The blog post that became a paper
Science blogs are valuable tools that scientists often use to communicate research to the general public. Additionally, expert blogs that are geared towards scientists can enrich and clarify online discussions about scholarly articles. Bolstered by the reach of social media networks, blogs have the potential to exert great influence on generalists and specialists alike.
Despite the important roles that blogs play in science communication online, the blogosphere rarely intersects with academic journals. Particularly, when journals and blogs write about the same topics, journals rarely reference blogs, while obviously the reverse is the norm. However, earlier this month, something rather unique happened: a paper adapted from a 2010 blog post was published in an academic journal under a blogging pseudonym. The paper, entitled “The Nine Circles of Scientific Hell” and published in Perspectives on Psychological Science, was written by the well-known blogger Neuroskeptic, who tweeted about this achievement to nearly 10,000 followers:
Neuroskeptic makes history! By being first blogger to publish a paper in an academic journal under blog pseudonym pps.sagepub.com/content/7/6/64…
— Neuroskeptic (@Neuro_Skeptic) November 8, 2012
In a blog post about the paper, Neuroskeptic explained how opening up communication beyond the academic journal was important for researchers, remarking that:
“… the boundaries between ‘real’ papers and alternative forms of scientific communication have just become a little blurrier.”
Can the online community help to eradicate scientific misconduct?
The popularity of Neuroskeptic’s paper was certainly boosted by the fact that it had originally come from a blog. But, it wasn’t just that a blogger had published an article under a pseudonym that attracted buzz. Altmetric data indicate that a large amount of online attention also centred on the paper’s tongue-in-cheek content, namely, the punishments that should face scientists who don’t conduct their research with integrity. According to Neuroskeptic, by engaging in bad practices such as plagiarism, fabrication and/or biasing of data, etc., scientists were setting themselves up for hellish disaster. The paper took a darkly humorous stance on the issue of research misconduct, but it was still highly effective as a reflection of a major issue that has been plaguing the scientific community for quite some time.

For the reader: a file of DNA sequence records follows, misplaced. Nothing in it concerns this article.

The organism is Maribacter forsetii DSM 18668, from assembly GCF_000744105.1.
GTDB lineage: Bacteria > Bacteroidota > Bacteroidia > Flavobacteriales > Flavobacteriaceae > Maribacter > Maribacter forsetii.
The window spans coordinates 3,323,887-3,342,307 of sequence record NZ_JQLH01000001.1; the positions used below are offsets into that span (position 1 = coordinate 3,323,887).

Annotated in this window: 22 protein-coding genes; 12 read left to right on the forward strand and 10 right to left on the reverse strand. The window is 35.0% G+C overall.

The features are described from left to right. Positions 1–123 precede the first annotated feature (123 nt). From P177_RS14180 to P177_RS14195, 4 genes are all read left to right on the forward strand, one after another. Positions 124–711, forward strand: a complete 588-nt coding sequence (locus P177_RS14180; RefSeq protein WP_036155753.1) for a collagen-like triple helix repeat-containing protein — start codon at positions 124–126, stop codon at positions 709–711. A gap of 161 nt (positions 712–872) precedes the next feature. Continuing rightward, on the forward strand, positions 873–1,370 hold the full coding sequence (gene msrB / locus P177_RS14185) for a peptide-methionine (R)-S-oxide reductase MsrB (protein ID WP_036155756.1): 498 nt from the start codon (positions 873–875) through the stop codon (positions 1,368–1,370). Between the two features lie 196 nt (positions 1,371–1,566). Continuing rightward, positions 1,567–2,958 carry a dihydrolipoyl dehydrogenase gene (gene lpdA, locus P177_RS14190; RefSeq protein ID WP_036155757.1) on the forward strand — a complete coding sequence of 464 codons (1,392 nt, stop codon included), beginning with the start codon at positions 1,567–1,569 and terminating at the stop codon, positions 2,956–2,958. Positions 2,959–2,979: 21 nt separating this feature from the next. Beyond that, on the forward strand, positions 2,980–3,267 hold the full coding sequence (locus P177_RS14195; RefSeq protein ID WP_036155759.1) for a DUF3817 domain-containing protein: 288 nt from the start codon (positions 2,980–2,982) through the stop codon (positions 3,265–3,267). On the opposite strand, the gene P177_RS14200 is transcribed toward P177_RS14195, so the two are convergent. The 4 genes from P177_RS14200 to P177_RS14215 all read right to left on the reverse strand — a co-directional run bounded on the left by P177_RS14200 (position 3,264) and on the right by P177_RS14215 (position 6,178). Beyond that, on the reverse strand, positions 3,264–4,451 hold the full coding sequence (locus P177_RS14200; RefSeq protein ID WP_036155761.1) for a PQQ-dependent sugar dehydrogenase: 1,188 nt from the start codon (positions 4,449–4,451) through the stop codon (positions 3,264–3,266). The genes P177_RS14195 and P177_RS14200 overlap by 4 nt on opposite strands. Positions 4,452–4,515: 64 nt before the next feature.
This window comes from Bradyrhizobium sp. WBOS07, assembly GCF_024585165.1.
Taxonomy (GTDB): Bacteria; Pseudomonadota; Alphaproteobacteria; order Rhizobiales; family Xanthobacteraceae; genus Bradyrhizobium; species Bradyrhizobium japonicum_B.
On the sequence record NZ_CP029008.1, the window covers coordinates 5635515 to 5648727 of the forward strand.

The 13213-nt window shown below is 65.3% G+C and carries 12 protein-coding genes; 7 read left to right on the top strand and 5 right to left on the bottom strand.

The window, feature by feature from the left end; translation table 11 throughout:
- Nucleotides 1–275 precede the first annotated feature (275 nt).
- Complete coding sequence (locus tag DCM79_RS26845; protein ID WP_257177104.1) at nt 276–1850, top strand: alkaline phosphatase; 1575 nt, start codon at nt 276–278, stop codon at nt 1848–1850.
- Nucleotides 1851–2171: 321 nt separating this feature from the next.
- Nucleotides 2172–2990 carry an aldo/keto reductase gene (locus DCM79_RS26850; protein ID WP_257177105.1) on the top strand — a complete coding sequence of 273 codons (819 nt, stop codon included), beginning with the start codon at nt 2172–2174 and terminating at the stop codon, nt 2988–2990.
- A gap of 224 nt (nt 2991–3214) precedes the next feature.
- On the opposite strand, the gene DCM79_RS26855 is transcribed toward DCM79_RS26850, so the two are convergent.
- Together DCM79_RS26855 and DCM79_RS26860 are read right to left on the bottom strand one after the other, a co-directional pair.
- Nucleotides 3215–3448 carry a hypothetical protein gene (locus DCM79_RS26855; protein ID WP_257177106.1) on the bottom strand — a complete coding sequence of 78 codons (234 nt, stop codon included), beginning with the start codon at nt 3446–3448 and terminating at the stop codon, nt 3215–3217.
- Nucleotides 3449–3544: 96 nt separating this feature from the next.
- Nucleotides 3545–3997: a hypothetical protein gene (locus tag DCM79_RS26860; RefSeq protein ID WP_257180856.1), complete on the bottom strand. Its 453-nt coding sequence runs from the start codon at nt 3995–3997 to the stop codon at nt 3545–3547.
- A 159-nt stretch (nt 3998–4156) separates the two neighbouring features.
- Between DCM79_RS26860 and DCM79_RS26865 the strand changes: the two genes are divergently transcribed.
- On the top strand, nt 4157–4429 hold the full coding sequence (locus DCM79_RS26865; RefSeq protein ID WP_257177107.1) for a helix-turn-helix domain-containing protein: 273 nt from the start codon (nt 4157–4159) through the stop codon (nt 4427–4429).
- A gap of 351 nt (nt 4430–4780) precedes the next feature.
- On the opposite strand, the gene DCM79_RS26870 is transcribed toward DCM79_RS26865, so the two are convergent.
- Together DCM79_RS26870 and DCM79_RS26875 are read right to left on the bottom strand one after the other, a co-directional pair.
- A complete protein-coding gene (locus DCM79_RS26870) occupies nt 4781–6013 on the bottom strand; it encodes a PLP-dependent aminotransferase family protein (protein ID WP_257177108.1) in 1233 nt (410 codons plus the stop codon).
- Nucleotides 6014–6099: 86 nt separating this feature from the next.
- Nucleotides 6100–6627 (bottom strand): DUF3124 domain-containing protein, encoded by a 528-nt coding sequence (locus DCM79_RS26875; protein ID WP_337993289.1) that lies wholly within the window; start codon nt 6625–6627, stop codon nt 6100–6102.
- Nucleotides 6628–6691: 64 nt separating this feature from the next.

— Ada (@Culture_Ada) November 8, 2012
It is somewhat revealing that Neuroskeptic’s paper was published in an edition of Perspectives on Psychological Science called “Special Section on Replicability in Psychological Science: A Crisis of Confidence?” Lately, the field of psychology has been receiving a lot of bad press due to cases of misconduct and the failure to replicate experiments, although it’s become apparent that various “scientific sins” are generally pervasive in the research world, and account for most journal article retractions. Many have argued that the “publish or perish” mentality has poisoned science (this was a particularly hot topic in the “Fixing the fraud: how do we safeguard science from misconduct?” session at SpotOn London 2012; see the Storify), and have called for massive changes in the way that research is conducted and communicated.
The good news is that the online community has been extremely active in supporting the move towards higher standards of scientific integrity and transparency in research. From the excellent “Retraction Watch” blog (by Ivan Oransky and Adam Marcus) to projects like the Reproducibility Intiative, figshare, and the Open Science Framework, there is a sense that misconduct is being reported and online tools can help prevent future wrongdoings.
As more and more researchers join into online conversations about research misconduct through blogs and social media, there’s hope that such wide exposure of research’s ugly underbelly will change the practices of the guilty. Posts in high profile blogs, such as Retraction Watch and Neuroskeptic, can make large contributions to discussions about research integrity. Neuroskeptic’s quirky blog post initially grabbed a lot of attention when it appeared, and then a second wave of attention (both in academia and online) was triggered by the publication of the paper, which in turn drove more traffic to the blog. In a March 2012 interview, Ivan Oransky from Retraction Watch explained why the blog is the ideal format for reporting scientific misconduct:
“… once you start blogging you are connected to this world of people who care about similar things and who get interested in your work. They really become your… ‘advertisers’. I don’t mean advertisers paying you money, I mean, they become your marketers, they get the word out about your work and that is what made it so powerful.”
By “advertising” that the truth in science is paramount and promoting new ways to improve research integrity, the online community has the power to go beyond simply reporting and discussing findings to making a real difference in the scientific endeavour itself. And who knows, maybe now that a precedent has been set, we might even start seeing more blog posts appearing in academic journals.